Year after year, Sacramento continues to pursue policies that make it more challenging and costly to operate a business or to obtain a state license in California. Efforts to reduce regulations or to streamline licensing requirements often do not make it through the legislative process. With the state’s regulatory environment combined with the state’s mandated closure of businesses or restrictions on their operations, business owners and Californians are struggling. This has shined a light on the consequences of government overreach and the need to provide much needed flexibility for businesses in order to recover from this economic crisis, save and create jobs, and to provide more pathways for upward economic mobility. 

Tying the hands of job creators

In no area are the negative consequences of the past 10 years of the Super Majority in Sacramento more pronounced, clear and obvious than in California employment rules and regulations and their impact on job creation and economic growth. Driven by their union benefactors, legislators have used their 10 year hegemony to advance both a plaintiff’s bar and union driven agenda, which has until COVID 19, only undermined economic growth and job creation. However, post-COVID, it will put a crippling stranglehold on California’s economic recovery and job creation.  

While over the past 10 years, there were a plethora of bills passed and signed into law at the behest of Sacramento union benefactors, AB 5 (Gonzalez-2019), which undermines worker freedom, the mutually beneficial independent contracting business arrangement, the freelance economy, job creation and economic growth highlights the power of unions to protect union interests and advance union influence at the expense of economic growth and job creation. The same can be said of the many bills expanding prevailing wage and forcing project labor agreements on construction projects, which impacts jobs and the economy by driving up the costs of construction projects – often at the expense of other priorities that use taxpayer dollars. What the unions are essentially saying is that a fewer high paying union jobs (higher pay than the market would otherwise bear) and the associated higher union dues is better for their membership than more job opportunities and a growing economy.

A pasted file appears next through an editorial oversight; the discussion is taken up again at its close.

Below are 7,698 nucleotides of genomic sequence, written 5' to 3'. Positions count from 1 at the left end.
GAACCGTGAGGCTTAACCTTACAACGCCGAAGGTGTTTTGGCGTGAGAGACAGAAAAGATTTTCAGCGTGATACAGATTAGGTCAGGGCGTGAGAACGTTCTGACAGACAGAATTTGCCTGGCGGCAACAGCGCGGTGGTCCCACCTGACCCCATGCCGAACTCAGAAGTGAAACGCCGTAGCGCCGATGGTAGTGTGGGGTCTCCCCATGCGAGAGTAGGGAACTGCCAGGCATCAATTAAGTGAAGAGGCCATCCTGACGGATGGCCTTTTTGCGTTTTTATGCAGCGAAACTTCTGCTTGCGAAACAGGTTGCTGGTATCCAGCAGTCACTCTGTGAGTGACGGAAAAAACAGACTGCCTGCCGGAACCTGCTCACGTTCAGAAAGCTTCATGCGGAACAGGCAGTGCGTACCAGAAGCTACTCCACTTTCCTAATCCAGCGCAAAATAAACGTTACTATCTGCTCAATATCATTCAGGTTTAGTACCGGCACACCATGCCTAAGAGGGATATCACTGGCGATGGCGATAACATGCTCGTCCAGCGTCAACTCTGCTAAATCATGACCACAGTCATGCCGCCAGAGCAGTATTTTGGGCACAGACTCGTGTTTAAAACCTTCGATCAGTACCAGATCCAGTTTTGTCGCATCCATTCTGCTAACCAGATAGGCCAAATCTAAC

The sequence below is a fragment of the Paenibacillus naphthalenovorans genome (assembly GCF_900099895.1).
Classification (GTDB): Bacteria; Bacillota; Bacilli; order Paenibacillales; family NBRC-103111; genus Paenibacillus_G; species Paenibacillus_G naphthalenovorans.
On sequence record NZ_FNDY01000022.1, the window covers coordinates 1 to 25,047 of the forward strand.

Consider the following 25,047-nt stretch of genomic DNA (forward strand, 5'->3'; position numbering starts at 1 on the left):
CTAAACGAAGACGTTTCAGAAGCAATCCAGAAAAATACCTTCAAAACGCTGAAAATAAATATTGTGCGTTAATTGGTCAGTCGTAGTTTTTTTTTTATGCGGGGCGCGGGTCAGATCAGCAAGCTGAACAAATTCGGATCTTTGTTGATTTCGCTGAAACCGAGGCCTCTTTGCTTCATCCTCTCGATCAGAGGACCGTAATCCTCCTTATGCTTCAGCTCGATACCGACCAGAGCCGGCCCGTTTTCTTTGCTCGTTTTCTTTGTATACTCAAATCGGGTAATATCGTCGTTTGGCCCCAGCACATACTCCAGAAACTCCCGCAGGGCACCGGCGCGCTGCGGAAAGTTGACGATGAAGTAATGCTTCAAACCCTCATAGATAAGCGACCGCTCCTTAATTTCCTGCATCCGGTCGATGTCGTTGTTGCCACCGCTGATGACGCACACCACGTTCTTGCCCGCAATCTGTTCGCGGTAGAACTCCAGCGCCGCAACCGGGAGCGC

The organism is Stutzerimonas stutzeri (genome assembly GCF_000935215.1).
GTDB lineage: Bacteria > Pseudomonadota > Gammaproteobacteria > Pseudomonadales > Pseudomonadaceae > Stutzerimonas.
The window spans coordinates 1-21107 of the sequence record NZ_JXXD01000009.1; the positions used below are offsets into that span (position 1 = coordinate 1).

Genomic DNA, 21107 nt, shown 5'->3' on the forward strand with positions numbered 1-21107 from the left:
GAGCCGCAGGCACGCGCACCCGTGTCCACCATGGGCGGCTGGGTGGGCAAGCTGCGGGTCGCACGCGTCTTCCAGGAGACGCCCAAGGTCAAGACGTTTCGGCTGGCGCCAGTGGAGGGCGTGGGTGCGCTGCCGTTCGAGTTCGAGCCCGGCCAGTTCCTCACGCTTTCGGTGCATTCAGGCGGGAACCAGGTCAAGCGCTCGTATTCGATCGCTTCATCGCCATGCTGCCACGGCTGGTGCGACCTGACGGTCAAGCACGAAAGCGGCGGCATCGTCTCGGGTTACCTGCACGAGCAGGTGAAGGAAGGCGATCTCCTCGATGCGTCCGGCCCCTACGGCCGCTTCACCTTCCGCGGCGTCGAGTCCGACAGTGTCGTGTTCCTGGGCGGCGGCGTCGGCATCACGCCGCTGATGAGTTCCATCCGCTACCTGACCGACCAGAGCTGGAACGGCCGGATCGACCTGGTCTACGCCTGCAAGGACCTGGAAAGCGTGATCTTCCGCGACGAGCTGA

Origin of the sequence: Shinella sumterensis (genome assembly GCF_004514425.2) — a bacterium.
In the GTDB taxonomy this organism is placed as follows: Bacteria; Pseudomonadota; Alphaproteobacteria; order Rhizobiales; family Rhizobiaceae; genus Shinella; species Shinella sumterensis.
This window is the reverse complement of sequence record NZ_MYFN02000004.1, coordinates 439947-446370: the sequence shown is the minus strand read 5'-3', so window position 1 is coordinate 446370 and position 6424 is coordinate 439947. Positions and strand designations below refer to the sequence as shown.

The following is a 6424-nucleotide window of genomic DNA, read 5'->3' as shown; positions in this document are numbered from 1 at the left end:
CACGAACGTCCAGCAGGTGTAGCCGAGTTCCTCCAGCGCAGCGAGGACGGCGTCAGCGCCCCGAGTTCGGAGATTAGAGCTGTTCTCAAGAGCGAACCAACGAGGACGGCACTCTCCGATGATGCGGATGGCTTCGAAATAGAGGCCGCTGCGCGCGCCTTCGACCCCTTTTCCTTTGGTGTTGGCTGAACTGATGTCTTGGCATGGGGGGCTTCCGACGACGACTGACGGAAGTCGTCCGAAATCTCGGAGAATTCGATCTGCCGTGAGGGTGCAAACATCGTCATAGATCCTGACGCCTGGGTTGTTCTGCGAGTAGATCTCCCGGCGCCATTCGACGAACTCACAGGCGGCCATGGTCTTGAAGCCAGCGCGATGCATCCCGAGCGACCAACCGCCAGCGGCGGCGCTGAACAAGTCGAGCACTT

Self-imposed competitive disadvantage

Despite all of its advantages, 10 years of one-party rule in Sacramento have taken a toll on California, as the formerly Golden State has lost its competitive edge. For several years now, business leaders have consistently lamented the fact that California is no longer considered a viable option for businesses looking to start up, expand, or relocate. Instead, California businesses have been looking to other western states -- such as Arizona, Texas and Nevada. This can be mostly attributed to the fact that, by a large margin, California’s regulatory and legal environment is the most costly, complex, and uncertain in the nation. 

For several years running, including in 2019, Chief Executive Magazine's annual survey of the country's top chief executives has ranked California the worst state in which to business. According to one of the CEO’s surveyed, who is described as shying away from doing business in California, "The rules, regulations and taxes for everything in California have been ridiculous. Every time we do a project there, we have some surprise rule or reg that costs both us and our clients a lot of money. Far worse than any other state." 

Sue Your Boss 

Over the past 10 years, there has also been a plethora of bills passed and signed into law at the behest of plaintiffs’ attorneys who are consistently looking to expand opportunities to pad their wallets by suing job creators.  These bills expand private rights of action as well as opportunities to sue job creators under the Labor Code’s Private Attorneys’ General Act (PAGA, also known as “sue your boss”), which allows an aggrieved employee to sue an employer or former employer for alleged violations of the Labor Code. These bills increase the incentive for litigation and employer costs related to defending against the litigation. The stifling costs of this litigation kills economic growth and job opportunities.